Thursday, October 27, 2016

Without Editing, A Long Ride

I took  a ride with The Girl on the Train but found the journey a bit too long.

The Girl on the Train is the hugely successful thriller by British author Paula Hawkins. When it was released last year it broke book sale records. This year sales got another upward bump with release of the film version.

No one really needs my views on the book. However, just a couple pointers for those who have not read it yet: the timeline is kinky, - somewhat difficult to follow. You need to pay close attention to which of the three female narrators is talking, and on which dates.

An interesting part of the book is the author’s acknowledgements, which are completely ignored by everyone except people like me who not only write for a living, but consider writing their favourite pastime.

Ms. Hawkins acknowledges the many people who helped her with the book, noting she is very grateful to her “brilliant editors.” Her editors might indeed be brilliant in some ways, but they have ignored an important fact about readers.

Readers are time starved and want compressed stories. Not abridged stories. Not the 140-characters quick hits of Twitter or other social media sites offering bits and bits of information without depth or context.

Readers want stories that intelligent editors have read deeply, seeking and paring every not-absolutely-necessary scene, paragraph, sentence or even word. That involves cutting text that does not advance the story. If it doesn’t directly advance the storyline, it should not be there.

The Girl on the Train would have been a much better book if someone had spent the time to reduce it by 20,000 or 30,000 words. The book runs about 100,000 to 105,000 words by my guess.

The Great Gatsby by F. Scott Fitzgerald runs 47,000. Somerset Maugham’s classic The Painted Veil is about 60,000 words. The Catcher in the Rye by J. D. Salinger 73,000.

The Girl on the Train contains some text that does not advance the story. It could easily have been 75,000 without losing any critical part of the story.

Obviously not every good book has to be a shorter length. Epics such as Gone with the Wind, which cover extended time periods, can be longer without trying the reader’s patience.

At any rate, the point is that many of today’s books, especially crime novels, need better editing.

Writers famously are afraid to “murder their darlings”. They see their words, phrases and descriptions as precious when in fact some are self-indulgent and do not move the story along for readers. The writer won’t kill them, so editors must do it for them.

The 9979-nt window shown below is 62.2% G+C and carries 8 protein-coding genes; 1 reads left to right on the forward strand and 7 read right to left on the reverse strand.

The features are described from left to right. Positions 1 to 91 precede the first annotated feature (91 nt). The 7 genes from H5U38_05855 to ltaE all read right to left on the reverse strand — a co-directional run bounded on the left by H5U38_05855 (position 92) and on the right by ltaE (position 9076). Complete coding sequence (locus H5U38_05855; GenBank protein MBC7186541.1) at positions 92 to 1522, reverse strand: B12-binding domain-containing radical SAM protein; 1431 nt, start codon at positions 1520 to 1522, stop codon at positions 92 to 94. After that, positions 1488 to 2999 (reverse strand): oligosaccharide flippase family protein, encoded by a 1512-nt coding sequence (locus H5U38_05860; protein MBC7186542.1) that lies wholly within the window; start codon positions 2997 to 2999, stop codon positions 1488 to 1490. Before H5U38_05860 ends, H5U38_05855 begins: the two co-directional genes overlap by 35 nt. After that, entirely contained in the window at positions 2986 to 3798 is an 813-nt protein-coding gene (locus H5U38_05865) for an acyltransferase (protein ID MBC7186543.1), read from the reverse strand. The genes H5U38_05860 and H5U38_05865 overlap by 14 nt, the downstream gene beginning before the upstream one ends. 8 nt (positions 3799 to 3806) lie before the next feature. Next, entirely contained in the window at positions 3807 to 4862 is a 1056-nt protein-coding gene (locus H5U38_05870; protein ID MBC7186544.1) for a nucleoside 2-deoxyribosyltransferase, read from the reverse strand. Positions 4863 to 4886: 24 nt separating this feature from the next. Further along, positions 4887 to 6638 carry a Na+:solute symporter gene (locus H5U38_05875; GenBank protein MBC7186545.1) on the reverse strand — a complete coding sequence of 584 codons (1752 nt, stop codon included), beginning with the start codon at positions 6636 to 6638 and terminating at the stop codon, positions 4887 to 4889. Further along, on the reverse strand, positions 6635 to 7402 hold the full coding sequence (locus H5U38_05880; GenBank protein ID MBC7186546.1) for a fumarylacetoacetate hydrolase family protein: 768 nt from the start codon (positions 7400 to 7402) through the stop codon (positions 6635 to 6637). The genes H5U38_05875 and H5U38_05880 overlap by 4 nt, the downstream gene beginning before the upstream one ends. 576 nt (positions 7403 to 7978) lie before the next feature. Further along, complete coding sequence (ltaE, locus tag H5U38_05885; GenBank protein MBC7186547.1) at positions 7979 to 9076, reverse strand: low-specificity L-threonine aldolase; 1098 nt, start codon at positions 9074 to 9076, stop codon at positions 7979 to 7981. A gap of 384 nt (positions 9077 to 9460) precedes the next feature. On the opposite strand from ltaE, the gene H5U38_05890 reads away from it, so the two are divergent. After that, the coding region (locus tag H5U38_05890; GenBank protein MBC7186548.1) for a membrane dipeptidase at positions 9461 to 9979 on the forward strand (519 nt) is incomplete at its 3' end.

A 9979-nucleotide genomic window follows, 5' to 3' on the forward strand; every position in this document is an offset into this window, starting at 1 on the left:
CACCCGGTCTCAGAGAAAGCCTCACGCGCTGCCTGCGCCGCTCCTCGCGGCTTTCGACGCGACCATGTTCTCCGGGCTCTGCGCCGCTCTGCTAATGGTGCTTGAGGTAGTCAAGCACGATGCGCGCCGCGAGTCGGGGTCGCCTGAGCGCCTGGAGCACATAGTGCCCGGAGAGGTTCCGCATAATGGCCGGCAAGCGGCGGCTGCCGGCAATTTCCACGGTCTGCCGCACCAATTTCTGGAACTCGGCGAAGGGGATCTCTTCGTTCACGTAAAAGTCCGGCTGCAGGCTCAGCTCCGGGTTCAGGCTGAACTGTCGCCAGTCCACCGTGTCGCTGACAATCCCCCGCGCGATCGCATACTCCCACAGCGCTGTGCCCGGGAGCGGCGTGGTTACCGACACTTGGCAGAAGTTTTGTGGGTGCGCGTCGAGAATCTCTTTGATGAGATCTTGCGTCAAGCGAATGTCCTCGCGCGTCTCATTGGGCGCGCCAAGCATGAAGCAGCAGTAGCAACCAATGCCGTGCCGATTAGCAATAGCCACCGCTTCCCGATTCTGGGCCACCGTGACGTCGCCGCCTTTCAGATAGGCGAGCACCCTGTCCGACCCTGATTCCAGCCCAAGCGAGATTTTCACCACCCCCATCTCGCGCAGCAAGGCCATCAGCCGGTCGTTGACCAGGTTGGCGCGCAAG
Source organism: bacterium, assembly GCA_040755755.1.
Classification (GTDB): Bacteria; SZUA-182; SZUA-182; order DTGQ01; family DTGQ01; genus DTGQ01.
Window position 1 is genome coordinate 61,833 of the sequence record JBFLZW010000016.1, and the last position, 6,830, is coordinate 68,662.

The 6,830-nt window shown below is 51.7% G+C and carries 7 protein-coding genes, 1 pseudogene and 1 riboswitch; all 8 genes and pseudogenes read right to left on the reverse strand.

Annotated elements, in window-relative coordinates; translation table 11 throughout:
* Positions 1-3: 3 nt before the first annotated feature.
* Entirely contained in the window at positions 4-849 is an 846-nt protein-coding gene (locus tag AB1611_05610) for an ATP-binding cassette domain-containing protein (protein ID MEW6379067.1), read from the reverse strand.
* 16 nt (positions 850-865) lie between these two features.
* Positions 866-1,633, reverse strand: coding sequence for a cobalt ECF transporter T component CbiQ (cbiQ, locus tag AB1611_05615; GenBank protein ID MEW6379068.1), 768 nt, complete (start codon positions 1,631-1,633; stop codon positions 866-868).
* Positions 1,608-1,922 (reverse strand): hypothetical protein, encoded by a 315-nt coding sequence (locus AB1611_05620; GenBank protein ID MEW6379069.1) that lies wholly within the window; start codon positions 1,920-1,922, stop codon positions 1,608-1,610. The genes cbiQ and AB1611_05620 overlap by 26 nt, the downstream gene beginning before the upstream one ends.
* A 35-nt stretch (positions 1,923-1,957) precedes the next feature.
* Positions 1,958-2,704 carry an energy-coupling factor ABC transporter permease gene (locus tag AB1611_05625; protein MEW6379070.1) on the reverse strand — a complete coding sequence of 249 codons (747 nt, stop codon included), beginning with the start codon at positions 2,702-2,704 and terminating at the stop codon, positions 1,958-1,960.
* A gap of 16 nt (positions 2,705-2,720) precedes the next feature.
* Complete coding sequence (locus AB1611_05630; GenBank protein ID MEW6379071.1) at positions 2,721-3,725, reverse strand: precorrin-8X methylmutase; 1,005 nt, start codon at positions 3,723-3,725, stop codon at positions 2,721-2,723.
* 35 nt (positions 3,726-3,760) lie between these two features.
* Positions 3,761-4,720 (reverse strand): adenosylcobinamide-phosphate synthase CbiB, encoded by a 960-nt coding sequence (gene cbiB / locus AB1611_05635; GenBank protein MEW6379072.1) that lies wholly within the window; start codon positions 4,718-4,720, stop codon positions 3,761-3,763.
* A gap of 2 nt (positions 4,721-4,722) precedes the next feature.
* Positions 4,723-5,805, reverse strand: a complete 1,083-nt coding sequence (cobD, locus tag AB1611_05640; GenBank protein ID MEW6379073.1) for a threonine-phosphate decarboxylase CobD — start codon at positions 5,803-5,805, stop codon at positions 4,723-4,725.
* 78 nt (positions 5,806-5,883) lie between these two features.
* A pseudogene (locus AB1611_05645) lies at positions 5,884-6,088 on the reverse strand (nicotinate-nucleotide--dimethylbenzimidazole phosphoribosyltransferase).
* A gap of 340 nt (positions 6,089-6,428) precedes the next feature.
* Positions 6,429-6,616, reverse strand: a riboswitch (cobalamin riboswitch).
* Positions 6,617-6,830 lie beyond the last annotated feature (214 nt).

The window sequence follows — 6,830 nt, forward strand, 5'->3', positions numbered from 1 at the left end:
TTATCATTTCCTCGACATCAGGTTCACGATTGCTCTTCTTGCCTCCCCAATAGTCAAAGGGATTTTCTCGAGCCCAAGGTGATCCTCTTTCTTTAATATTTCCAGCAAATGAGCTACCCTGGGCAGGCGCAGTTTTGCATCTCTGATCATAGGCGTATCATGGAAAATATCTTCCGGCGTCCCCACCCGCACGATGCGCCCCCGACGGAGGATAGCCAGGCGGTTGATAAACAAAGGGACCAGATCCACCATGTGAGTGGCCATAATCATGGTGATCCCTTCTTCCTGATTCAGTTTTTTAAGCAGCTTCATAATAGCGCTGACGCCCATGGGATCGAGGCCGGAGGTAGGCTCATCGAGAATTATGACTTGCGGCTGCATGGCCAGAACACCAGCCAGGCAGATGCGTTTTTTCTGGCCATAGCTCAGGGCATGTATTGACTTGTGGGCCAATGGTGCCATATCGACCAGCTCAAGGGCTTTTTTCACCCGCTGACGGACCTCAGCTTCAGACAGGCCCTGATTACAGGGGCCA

(Incidentally, the phrase about killing your darlings has been attributed to almost every author going, especially William Faulkner and Stephen King. They both have used the phrase but the original author of the thought was British writer Arthur Quiller-Couch, who used it in his On the Art of Writing lectures in 1913-14). 

Unfortunately, editing excellence is fading in this age of turbo-capitalism. Publishing houses are like chicken factories. A book is fast fed, plumped up and zipped out to make room for the next one on the conveyor belt.

Good editing takes talent and time. Time is money and money is made these days with competitive speed that requires skimping on, or even eliminating, critical processes such as editing.

It is all about speed and volume, which is why The Girl on the Train sells at some Costco stores for under $7. Despite the lack of hard-nosed editing, it is a good read. Entertaining and well written.

Not so much the film version, according to the reviews. They have been mixed, roughly averaging a five out of 10.

Rotten Tomatoes gives the movie an average rating of 5.4, noting: "Emily Blunt's outstanding performance isn't enough to keep The Girl on the Train from sliding sluggishly into exploitative melodrama."

Rolling Stone was more positive: "The movie gives away the game faster than the novel, but Emily Blunt digs so deep into the role of a blackout drunk and maybe murderer that she raises Girl to the level of spellbinder."


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